Slam Bush's campaign is meant to have the same cathartic effect as Wordsworth's "mock debate." His video is being used as an instructional tool for MCs and slam poets who are "battling" Bush, who is sometimes represented by a CD recording of his most asinine comments, other times by a "Bush clown" with a mask on, at slam events the organization has been hosting around the nation.
"There's an interview in [the book How to Get Stupid White Men Out of Office!, edited by William Upski Wimsatt and Adrienne Browne] with Davey D, and he was complaining that progressives and democrats haven't been able to penetrate into the hip-hop market," says Tate Hausman, a graphic designer and "director of strategy " for Free Range Graphics. When asked for a solution, the Bay Area hip-hop activist proposed throwing MC battles around the country that would both register voters and allow hip-hoppers to vent their frustration about the political system.
"We heard about that, and started putting feelers out," says Hausman. A political action committee, Slam Bush, was quickly assembled. It consists of a grassroots organizing component led by Robert "Biko" Baker, a webmaster (www.contrabandit.com) and journalist; the League of Pissed-Off Voters; and Free Range Graphics, which produced the web site and video and provides "overall support."
Since July, twelve events have been held in cities in nine "swing" states, including Miami, Florida, with each winner earning a trip here for a national championship set to take place on September 29 -- the night before the first presidential debate between President Bush and Senator John Kerry at the University of Miami in Coral Gables. There also have been numerous unofficial events, which Hausman termed "street battles."
The championship, which will be at Mansion on South Beach, is a careful blend of politics and entertainment. The first half of the evening will be devoted to the slam competition; the Miami representative is scheduled to be Wanda Darden, a.k.a. Phantom Knoet. The winner will be awarded $5000.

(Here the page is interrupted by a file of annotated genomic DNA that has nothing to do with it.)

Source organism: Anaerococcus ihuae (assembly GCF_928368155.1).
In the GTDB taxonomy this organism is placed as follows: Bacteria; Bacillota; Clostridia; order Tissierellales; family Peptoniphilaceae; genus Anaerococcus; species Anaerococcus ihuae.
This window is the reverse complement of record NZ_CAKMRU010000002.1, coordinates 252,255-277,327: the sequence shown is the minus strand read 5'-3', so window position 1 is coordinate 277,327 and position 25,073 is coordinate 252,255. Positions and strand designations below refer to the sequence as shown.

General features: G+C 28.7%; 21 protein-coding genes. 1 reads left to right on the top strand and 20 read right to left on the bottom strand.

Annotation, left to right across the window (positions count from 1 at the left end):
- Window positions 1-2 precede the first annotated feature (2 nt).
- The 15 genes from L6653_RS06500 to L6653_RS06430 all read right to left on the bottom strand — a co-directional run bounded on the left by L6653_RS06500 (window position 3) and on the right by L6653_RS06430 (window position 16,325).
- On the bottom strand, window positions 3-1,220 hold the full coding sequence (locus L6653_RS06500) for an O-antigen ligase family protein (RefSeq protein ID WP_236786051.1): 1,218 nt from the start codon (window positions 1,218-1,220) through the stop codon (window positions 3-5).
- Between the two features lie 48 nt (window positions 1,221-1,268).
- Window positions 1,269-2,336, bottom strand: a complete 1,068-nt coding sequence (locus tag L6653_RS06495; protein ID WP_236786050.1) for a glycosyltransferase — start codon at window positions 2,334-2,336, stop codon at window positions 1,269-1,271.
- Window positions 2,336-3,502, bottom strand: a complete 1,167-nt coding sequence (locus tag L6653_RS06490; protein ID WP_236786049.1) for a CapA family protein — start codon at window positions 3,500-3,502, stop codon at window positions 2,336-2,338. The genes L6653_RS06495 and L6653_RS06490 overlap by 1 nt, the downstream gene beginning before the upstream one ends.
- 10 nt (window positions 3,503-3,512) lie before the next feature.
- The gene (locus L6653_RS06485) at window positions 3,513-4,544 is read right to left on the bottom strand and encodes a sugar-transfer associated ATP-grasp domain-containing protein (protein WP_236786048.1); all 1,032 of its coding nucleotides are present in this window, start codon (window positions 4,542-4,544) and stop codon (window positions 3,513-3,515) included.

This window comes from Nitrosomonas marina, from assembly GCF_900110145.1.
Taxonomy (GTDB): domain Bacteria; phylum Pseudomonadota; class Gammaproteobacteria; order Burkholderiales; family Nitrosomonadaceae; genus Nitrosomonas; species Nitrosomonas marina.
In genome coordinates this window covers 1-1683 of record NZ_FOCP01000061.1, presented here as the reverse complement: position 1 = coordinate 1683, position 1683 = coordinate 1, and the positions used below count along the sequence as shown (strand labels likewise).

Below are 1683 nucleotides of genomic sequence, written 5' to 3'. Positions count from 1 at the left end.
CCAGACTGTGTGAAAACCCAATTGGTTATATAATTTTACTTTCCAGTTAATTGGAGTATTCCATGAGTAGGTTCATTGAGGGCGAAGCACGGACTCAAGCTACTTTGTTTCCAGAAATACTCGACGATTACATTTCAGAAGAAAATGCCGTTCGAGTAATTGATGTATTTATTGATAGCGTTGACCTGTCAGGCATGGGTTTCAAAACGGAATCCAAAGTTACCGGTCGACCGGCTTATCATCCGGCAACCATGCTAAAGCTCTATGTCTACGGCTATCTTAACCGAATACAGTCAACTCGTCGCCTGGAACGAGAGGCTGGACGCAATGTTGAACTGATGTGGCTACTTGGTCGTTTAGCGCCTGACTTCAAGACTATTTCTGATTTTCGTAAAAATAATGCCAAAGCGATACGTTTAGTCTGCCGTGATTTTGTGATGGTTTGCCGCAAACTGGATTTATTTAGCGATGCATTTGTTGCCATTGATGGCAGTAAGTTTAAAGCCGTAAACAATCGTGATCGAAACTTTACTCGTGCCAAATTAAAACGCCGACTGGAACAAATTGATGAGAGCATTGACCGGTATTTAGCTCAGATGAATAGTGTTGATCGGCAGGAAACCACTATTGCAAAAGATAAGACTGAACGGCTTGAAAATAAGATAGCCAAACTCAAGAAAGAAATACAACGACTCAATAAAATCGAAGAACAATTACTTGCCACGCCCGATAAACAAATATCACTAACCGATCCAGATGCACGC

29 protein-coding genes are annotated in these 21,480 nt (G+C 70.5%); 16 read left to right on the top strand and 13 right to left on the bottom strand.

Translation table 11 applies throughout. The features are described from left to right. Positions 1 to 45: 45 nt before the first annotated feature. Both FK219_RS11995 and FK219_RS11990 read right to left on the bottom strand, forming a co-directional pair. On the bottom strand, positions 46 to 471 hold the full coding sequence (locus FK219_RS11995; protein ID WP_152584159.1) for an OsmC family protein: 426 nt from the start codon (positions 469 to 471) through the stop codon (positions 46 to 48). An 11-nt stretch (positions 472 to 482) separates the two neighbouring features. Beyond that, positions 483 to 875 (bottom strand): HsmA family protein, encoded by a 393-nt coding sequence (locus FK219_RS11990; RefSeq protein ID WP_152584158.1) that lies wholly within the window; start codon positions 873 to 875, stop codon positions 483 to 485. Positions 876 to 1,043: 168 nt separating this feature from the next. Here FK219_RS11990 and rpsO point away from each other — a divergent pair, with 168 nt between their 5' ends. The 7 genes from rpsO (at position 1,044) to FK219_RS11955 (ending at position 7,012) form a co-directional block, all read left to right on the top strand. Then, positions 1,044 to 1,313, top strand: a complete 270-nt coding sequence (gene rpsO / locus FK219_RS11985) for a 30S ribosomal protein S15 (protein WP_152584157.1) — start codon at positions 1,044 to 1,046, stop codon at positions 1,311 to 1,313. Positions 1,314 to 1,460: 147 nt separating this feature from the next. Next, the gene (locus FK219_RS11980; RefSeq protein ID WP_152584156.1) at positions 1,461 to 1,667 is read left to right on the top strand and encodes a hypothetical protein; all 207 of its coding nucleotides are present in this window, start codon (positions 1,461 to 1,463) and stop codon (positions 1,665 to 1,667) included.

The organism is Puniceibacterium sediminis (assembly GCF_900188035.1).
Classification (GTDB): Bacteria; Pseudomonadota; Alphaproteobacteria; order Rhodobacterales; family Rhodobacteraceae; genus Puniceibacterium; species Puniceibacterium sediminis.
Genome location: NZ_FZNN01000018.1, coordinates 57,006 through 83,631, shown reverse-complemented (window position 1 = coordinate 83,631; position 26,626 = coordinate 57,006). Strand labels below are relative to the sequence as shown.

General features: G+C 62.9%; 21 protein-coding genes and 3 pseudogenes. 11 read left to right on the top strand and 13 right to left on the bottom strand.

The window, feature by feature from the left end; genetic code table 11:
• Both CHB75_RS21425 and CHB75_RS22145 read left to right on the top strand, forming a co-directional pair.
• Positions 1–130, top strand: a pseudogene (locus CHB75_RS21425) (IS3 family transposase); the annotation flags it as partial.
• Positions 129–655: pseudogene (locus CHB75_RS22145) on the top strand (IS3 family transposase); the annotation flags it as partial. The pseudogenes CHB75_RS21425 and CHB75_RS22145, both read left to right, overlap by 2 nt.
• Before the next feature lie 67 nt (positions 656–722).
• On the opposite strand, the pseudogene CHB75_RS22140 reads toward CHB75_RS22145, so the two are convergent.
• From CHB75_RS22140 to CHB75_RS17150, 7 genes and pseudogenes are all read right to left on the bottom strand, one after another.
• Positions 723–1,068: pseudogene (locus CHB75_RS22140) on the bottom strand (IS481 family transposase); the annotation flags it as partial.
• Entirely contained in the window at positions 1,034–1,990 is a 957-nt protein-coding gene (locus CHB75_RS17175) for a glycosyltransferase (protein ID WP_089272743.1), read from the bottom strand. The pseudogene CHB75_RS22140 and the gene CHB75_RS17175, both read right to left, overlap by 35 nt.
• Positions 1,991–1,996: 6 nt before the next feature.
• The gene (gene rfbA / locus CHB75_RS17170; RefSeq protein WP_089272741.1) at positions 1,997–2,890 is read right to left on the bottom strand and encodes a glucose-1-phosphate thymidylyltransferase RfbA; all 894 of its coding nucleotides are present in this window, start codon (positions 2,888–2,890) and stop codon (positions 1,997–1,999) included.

The second half will be a showcase for a new hip-hop label, South Beat Records, with MTV MC Battle II champion Wrekonize, Mayday, and Algorithm scheduled to perform. The night climaxes with a performance from the Roots, a band well known among progressives for appearing charity and political events such as this one.
"The idea is to activate the hip-hop community," says Hausman, who points out that the hip-hop generation usually skews Democratic. "In the 2000 election, that population voted at a pathetically low rate of 24 percent. But we know that most of the people, when they're going to vote, are going to vote Democrat. So the concept behind it was, how can we convince hip-hoppers to actually get out to the polls in a real partisan way?"
But why vote for Kerry? "It's the lesser of two evils," says Soulflower. On September 29, she'll be one of two female judges (the other is L.A. rapper Medusa) on a star-studded panel that includes Public Enemy front man Chuck D., and one of two Miami reps on the panel, the other being acclaimed spoken-word artist Will Da Real One.
Despite her extensive credentials as a progressive musician, Soulflower says she's concerned about "national security." "You definitely want someone to stand up as a fearless warrior to lead you," she says, pointing out Kerry's Vietnam experience. "But you want someone who's compassionate, too. And I'm sure that, once he gets elected, we'll learn a lot more about him than we know now that we might not like."
Soulflower acknowledges that Kerry may not the perfect candidate for the hip-hop generation. "Politicians always have a hidden agenda," she says.